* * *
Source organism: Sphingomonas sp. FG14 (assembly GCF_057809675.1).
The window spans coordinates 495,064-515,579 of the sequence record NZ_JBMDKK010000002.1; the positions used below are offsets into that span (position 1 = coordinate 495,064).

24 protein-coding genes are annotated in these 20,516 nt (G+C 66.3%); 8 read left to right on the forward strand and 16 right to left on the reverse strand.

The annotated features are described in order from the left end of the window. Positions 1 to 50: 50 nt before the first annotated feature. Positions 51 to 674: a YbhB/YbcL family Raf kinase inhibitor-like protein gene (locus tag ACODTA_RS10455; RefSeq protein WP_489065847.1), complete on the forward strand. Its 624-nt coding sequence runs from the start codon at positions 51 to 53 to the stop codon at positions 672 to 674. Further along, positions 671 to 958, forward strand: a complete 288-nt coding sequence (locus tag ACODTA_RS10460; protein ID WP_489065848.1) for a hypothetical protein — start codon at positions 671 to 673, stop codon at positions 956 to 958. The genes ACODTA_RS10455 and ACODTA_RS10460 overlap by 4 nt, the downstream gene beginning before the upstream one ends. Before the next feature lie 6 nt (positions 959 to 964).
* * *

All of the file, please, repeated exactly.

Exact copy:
Source organism: Sphingomonas sp. FG14 (assembly GCF_057809675.1).
The window spans coordinates 495,064-515,579 of the sequence record NZ_JBMDKK010000002.1; the positions used below are offsets into that span (position 1 = coordinate 495,064).

24 protein-coding genes are annotated in these 20,516 nt (G+C 66.3%); 8 read left to right on the forward strand and 16 right to left on the reverse strand.

The annotated features are described in order from the left end of the window. Positions 1 to 50: 50 nt before the first annotated feature. Positions 51 to 674: a YbhB/YbcL family Raf kinase inhibitor-like protein gene (locus tag ACODTA_RS10455; RefSeq protein WP_489065847.1), complete on the forward strand. Its 624-nt coding sequence runs from the start codon at positions 51 to 53 to the stop codon at positions 672 to 674. Further along, positions 671 to 958, forward strand: a complete 288-nt coding sequence (locus tag ACODTA_RS10460; protein ID WP_489065848.1) for a hypothetical protein — start codon at positions 671 to 673, stop codon at positions 956 to 958. The genes ACODTA_RS10455 and ACODTA_RS10460 overlap by 4 nt, the downstream gene beginning before the upstream one ends. Before the next feature lie 6 nt (positions 959 to 964).